A Thousand and One Aborigines

The Last Wave Written and directed by Peter Weir Opens Friday at the Exeter St. Theater.

STRANGE THINGS are happening Down Under. Thunder crackles across cloudless skies, huge chunks of hail fall in the desert, black rain plops eerily down on Sydney. What could possibly be causing it all? The National Weather Bureau assures everyone that these mysterious phenomena are only the side effects of industrial pollution. But are they? As thousands of tiny frogs appear in the city's streets and the sky takes on a pulsing violet glow, it looks like there might be something a bit more sinister than carbon monoxide behind Sydney's strange weather, something far more deadly....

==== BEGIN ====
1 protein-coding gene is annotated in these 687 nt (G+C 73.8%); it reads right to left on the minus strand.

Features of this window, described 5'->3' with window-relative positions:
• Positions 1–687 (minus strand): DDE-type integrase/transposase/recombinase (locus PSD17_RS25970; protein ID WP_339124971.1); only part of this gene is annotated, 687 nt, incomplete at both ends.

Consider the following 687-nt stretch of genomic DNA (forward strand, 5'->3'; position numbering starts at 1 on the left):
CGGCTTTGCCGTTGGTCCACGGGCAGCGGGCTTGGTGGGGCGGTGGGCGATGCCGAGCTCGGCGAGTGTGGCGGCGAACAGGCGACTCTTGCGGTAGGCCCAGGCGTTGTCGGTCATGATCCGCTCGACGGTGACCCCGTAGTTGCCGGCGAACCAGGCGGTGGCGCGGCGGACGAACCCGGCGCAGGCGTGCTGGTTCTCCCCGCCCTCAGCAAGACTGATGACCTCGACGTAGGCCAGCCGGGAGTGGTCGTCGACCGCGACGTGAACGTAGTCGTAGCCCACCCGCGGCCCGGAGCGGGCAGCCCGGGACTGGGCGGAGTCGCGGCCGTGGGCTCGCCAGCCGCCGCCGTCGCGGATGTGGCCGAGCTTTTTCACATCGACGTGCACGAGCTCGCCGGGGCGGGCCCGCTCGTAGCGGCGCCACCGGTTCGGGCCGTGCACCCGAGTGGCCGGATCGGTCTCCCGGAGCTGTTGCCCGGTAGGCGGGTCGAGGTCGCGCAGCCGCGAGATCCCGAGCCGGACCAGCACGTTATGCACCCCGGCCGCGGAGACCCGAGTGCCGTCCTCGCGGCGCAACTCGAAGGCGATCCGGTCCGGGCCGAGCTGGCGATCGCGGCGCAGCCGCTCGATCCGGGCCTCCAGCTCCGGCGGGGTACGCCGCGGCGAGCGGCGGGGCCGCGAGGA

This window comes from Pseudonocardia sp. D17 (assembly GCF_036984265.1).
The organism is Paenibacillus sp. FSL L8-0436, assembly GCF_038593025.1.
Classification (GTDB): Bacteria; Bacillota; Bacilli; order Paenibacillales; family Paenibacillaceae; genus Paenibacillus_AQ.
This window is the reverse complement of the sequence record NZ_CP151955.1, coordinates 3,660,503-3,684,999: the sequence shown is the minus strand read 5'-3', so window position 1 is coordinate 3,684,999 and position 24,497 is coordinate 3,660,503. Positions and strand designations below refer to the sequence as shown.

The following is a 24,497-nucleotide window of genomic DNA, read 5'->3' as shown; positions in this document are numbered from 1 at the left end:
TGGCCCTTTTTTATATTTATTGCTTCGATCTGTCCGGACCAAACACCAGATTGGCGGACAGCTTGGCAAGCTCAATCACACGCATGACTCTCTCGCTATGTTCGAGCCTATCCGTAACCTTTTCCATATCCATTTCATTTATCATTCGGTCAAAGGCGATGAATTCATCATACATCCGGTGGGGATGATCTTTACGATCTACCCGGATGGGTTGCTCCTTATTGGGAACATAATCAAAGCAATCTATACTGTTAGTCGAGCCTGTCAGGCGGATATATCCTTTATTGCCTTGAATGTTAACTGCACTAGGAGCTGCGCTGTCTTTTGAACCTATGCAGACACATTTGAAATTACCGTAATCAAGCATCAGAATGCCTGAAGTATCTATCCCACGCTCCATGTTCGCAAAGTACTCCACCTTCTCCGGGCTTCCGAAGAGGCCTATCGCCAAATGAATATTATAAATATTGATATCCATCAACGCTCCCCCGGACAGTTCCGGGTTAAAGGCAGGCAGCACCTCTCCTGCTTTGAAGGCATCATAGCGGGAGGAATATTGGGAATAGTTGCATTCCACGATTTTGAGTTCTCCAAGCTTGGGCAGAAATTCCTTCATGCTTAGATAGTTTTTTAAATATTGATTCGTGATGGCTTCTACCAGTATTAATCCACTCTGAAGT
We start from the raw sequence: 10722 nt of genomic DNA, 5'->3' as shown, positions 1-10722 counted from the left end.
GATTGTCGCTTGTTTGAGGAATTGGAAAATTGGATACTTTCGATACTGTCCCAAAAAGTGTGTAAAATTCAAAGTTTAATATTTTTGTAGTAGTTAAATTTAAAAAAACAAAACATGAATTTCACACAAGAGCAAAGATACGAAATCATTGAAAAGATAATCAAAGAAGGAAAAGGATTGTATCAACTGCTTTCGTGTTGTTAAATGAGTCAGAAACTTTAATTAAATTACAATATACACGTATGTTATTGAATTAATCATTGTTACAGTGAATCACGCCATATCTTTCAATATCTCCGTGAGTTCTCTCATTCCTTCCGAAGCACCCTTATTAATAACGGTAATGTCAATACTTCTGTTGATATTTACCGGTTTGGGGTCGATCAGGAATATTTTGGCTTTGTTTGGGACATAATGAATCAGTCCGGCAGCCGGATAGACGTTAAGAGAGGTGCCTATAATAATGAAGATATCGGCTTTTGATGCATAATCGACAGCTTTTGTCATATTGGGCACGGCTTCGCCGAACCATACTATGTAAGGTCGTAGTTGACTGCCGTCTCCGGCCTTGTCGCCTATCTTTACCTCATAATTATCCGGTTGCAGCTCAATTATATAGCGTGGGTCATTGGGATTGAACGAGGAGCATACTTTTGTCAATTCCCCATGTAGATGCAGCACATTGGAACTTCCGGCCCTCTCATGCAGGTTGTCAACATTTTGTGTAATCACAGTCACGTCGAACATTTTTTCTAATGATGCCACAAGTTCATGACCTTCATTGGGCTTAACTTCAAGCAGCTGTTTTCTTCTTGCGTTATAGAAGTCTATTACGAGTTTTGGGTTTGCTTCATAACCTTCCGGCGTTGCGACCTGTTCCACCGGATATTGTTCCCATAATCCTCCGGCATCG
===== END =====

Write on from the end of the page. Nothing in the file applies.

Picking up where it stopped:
Such is the basis of Peter Weir's new film The Last Wave, a rather stodgy thriller involving Aborigines, magic, secret underground cities, and Mother Nature at her most perverse. This is Weir's fourth film, the first to be released in this country, and in it he shows a keen sense of how to create suspense, and an unnerving inability to deliver. His first talent makes Weir one of the more innovative filmmakers around, with a vivid imagination and the ability to infuse the most commonplace events with an eerie sense of the unknown. His second talent, however, consistently undoes all he sets up. As he tries to explain away the bizarre situations he creates, he falls back on just about every old cliche one can imagine, and manages to make this film as disappointing in the end as it was promising in the beginning. He doesn't just beat a dead horse--he tortures it, and watching The Last Wave, one gets the feeling that Weir is still one giant step away from being a satisfying director.